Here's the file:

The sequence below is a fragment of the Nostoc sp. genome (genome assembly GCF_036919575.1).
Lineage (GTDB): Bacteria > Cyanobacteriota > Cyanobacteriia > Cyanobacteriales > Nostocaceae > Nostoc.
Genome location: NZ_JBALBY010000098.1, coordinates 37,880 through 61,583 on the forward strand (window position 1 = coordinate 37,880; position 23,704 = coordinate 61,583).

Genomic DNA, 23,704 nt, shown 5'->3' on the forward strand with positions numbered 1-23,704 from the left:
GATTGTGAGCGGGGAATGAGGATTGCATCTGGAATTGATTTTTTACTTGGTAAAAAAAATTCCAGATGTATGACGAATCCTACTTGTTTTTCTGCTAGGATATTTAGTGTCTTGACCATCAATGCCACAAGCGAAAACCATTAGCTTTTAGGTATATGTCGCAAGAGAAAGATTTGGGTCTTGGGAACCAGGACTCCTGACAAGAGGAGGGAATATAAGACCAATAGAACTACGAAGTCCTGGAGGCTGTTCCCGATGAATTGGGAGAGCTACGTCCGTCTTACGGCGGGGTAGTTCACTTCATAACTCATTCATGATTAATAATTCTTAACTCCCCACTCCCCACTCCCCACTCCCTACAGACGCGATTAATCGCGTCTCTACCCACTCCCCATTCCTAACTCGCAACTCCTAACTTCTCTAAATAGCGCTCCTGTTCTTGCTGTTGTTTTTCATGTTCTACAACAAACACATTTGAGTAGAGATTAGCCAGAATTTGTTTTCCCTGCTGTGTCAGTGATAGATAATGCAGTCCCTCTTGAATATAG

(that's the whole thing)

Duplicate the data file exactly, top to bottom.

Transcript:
The sequence below is a fragment of the Nostoc sp. genome (genome assembly GCF_036919575.1).
Lineage (GTDB): Bacteria > Cyanobacteriota > Cyanobacteriia > Cyanobacteriales > Nostocaceae > Nostoc.
Genome location: NZ_JBALBY010000098.1, coordinates 37,880 through 61,583 on the forward strand (window position 1 = coordinate 37,880; position 23,704 = coordinate 61,583).

Genomic DNA, 23,704 nt, shown 5'->3' on the forward strand with positions numbered 1-23,704 from the left:
GATTGTGAGCGGGGAATGAGGATTGCATCTGGAATTGATTTTTTACTTGGTAAAAAAAATTCCAGATGTATGACGAATCCTACTTGTTTTTCTGCTAGGATATTTAGTGTCTTGACCATCAATGCCACAAGCGAAAACCATTAGCTTTTAGGTATATGTCGCAAGAGAAAGATTTGGGTCTTGGGAACCAGGACTCCTGACAAGAGGAGGGAATATAAGACCAATAGAACTACGAAGTCCTGGAGGCTGTTCCCGATGAATTGGGAGAGCTACGTCCGTCTTACGGCGGGGTAGTTCACTTCATAACTCATTCATGATTAATAATTCTTAACTCCCCACTCCCCACTCCCCACTCCCTACAGACGCGATTAATCGCGTCTCTACCCACTCCCCATTCCTAACTCGCAACTCCTAACTTCTCTAAATAGCGCTCCTGTTCTTGCTGTTGTTTTTCATGTTCTACAACAAACACATTTGAGTAGAGATTAGCCAGAATTTGTTTTCCCTGCTGTGTCAGTGATAGATAATGCAGTCCCTCTTGAATATAG